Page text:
Bataan is famous for being the site of some of the most heroic but hopeless last stands of the Second World War. For mountain bikers, the province is equally famous for the dreaded Bataan Killer Loop–a mountain bike route so mythically gnarled and twisted, it has supposedly reduced many a mamaw to a weeping pile of Piolo Pascual.
The BKL has been high on my bucket list for quite some time now. Last weekend, I finally ticked it off my list. I got the chance to haul my bike to Bataan and see for myself what the hype was all about. The verdict? The Killer Loop doesn’t just live up to the hype, it surpasses expectations.
Take the most enjoyable and challenging features of Timberland’s Blue Zone and Black Diamond trails, stretch them ten times and you got a pretty close approximation. Technical climbs, flowy descents, bone-rattling downhills, fantastic views of mountains, rolling hills and seas– the Killer Loop has got it all.
We met Eboy Roselada and other bikers from the Bataan Trail Riders and Adventurers Network at the Total gas station at Pilar crossing at around 7:00 that morning. Eboy is a veteran mountaineer who likes mapping out mountain trails in his spare time. While other bikers would haul their rigs onto a truck and drive to the trailhead, Eboy prefers to do it the old fashioned way–so we pedaled from Total and up the lung busting climb to where pavement gave way to dirt.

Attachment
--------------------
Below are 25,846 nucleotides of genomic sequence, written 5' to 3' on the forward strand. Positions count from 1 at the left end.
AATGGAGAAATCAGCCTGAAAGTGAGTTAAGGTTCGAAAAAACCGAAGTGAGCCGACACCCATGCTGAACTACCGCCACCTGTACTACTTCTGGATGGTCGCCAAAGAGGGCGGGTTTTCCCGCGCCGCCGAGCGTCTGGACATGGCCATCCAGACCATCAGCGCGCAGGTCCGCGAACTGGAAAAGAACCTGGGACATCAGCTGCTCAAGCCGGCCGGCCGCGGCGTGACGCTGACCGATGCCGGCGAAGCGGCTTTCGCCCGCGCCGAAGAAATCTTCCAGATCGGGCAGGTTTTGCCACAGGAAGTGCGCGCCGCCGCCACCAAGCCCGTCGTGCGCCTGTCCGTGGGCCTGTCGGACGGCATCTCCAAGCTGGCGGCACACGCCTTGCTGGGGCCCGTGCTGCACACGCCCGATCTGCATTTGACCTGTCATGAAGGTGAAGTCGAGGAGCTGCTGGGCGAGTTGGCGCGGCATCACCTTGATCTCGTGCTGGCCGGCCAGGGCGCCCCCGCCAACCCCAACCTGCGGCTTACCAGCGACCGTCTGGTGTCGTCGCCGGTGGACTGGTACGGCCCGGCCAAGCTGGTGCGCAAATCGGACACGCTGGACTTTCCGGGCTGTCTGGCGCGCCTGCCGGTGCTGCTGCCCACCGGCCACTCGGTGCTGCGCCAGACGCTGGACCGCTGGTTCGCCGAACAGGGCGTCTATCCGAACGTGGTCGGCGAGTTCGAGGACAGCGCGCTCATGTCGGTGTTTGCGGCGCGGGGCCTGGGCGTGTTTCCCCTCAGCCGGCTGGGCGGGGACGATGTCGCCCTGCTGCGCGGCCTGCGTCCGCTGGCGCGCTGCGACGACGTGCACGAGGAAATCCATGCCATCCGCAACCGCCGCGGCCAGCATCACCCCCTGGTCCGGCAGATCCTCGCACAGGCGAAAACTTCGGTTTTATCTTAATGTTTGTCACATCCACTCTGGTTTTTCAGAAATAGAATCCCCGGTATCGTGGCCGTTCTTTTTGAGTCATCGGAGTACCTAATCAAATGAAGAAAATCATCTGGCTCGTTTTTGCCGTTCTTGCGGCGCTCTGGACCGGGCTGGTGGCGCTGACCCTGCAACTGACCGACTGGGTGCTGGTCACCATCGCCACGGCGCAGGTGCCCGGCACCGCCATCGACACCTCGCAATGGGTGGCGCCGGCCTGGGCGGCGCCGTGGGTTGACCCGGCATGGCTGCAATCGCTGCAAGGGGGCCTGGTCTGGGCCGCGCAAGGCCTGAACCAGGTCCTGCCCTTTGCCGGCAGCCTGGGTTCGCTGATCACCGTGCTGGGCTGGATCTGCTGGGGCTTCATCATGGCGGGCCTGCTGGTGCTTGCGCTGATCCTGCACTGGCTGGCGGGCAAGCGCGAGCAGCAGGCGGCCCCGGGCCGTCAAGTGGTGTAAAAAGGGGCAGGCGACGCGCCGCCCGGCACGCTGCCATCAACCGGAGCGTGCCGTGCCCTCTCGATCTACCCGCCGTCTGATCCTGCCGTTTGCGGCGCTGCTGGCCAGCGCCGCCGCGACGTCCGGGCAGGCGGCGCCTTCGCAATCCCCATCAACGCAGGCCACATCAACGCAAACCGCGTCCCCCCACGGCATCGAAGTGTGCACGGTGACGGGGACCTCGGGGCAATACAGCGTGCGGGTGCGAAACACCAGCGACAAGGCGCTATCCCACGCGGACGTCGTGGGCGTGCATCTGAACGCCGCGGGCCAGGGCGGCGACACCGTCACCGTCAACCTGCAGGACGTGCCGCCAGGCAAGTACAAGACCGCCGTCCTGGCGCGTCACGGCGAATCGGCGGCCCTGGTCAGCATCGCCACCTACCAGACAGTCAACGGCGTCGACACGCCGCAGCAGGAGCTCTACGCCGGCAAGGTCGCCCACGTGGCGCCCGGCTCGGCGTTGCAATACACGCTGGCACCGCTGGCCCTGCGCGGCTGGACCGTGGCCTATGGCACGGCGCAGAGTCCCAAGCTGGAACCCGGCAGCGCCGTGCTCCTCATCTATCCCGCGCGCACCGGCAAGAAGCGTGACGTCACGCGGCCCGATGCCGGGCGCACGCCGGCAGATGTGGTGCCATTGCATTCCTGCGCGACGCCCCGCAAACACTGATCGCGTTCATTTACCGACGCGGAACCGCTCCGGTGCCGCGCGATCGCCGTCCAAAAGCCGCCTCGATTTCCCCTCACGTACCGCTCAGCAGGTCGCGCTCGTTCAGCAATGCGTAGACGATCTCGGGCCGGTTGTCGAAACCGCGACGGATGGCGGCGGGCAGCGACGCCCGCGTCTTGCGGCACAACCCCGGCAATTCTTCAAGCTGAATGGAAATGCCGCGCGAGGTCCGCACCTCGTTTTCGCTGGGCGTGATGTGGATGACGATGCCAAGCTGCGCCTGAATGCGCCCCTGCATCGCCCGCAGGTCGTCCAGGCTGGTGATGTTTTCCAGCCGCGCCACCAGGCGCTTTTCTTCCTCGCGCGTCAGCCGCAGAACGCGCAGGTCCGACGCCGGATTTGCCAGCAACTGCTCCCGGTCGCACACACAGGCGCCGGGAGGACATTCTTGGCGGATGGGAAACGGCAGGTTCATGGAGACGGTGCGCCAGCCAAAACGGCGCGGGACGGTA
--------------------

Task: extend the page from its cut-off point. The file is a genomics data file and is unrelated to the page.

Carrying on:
Some bikers say, the Loop counts as Killer only if you do it PATW-style. We have to thank Eboy and the Bataan Trail Riders for giving us that authentic experience. Of course, we could also curse them for subjecting us to so much climbing agony. But hey! As the saying goes: Don’t bite the hand that feeds you… (wait until after dinner).
From the trail head, we got our first glimpse of Mt. Samat and the giant cross on its peak. Lester, one of our mamaw guides, said the trail would encircle Mt. Samat and give us different views of the historic mountain along the way.
Despite its fearsome name, Bataan’s Killer Loop is not really as murderous as it sounds. Don’t worry, your loved ones won’t be writing your obituary after you ride this trail. The Loop however requires a whole lot of experience and endurance to finish. If you’re a newbie, this is definitely not for you. For Metro Manila bikers, you may need to practice scaling Timberland’s The Wall or Shotgun before attempting this trail. 6-8 hour rides to Tanay’s watery mountain trails will also help.
Besides endurance, the trail also requires some above average bike handling skills. The descents can be pretty fast and scary. There is a very high risk of a serious semplang if you don’t know what you’re doing. For Metro Manila bikers, you can practice at Timberland’s Blue Zone and Black Diamond trails to level up your bike kung fu.
While a fullsus AM bike may be the best tool for this trail, bikers who wield XC machines need not worry. Your bike with 100mm suspension will do just fine if you don’t push it too hard. Fast-rolling tires designed for XC races however are not recommended. Rubber with more aggressive knobs that bite into the dirt during hard braking will provide better control, and make your ride more enjoyable.